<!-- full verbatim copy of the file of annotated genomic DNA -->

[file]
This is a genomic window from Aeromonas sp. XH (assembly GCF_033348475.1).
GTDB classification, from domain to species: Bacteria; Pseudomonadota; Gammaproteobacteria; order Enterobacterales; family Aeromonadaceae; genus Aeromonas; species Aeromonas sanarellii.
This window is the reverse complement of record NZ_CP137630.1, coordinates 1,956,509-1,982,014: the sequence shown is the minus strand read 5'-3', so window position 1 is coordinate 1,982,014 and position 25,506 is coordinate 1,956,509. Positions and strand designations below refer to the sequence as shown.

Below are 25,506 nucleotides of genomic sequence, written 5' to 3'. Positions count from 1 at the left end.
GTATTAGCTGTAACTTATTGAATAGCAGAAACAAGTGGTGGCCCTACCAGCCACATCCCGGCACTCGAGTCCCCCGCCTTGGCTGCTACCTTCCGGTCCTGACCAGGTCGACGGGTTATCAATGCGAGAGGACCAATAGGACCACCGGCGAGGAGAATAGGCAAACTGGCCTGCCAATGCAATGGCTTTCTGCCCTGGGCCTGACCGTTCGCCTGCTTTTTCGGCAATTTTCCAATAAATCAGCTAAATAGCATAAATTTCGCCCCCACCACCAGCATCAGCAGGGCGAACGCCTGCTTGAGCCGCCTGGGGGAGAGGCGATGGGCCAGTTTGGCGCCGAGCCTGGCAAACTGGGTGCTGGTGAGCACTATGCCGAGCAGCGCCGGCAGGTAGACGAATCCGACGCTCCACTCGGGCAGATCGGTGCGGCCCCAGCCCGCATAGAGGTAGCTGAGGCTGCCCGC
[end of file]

This is a genomic window from Aeromonas sp. XH (assembly GCF_033348475.1).
GTDB classification, from domain to species: Bacteria; Pseudomonadota; Gammaproteobacteria; order Enterobacterales; family Aeromonadaceae; genus Aeromonas; species Aeromonas sanarellii.
This window is the reverse complement of record NZ_CP137630.1, coordinates 1,956,509-1,982,014: the sequence shown is the minus strand read 5'-3', so window position 1 is coordinate 1,982,014 and position 25,506 is coordinate 1,956,509. Positions and strand designations below refer to the sequence as shown.

Below are 25,506 nucleotides of genomic sequence, written 5' to 3'. Positions count from 1 at the left end.
GTATTAGCTGTAACTTATTGAATAGCAGAAACAAGTGGTGGCCCTACCAGCCACATCCCGGCACTCGAGTCCCCCGCCTTGGCTGCTACCTTCCGGTCCTGACCAGGTCGACGGGTTATCAATGCGAGAGGACCAATAGGACCACCGGCGAGGAGAATAGGCAAACTGGCCTGCCAATGCAATGGCTTTCTGCCCTGGGCCTGACCGTTCGCCTGCTTTTTCGGCAATTTTCCAATAAATCAGCTAAATAGCATAAATTTCGCCCCCACCACCAGCATCAGCAGGGCGAACGCCTGCTTGAGCCGCCTGGGGGAGAGGCGATGGGCCAGTTTGGCGCCGAGCCTGGCAAACTGGGTGCTGGTGAGCACTATGCCGAGCAGCGCCGGCAGGTAGACGAATCCGACGCTCCACTCGGGCAGATCGGTGCGGCCCCAGCCCGCATAGAGGTAGCTGAGGCTGCCCGC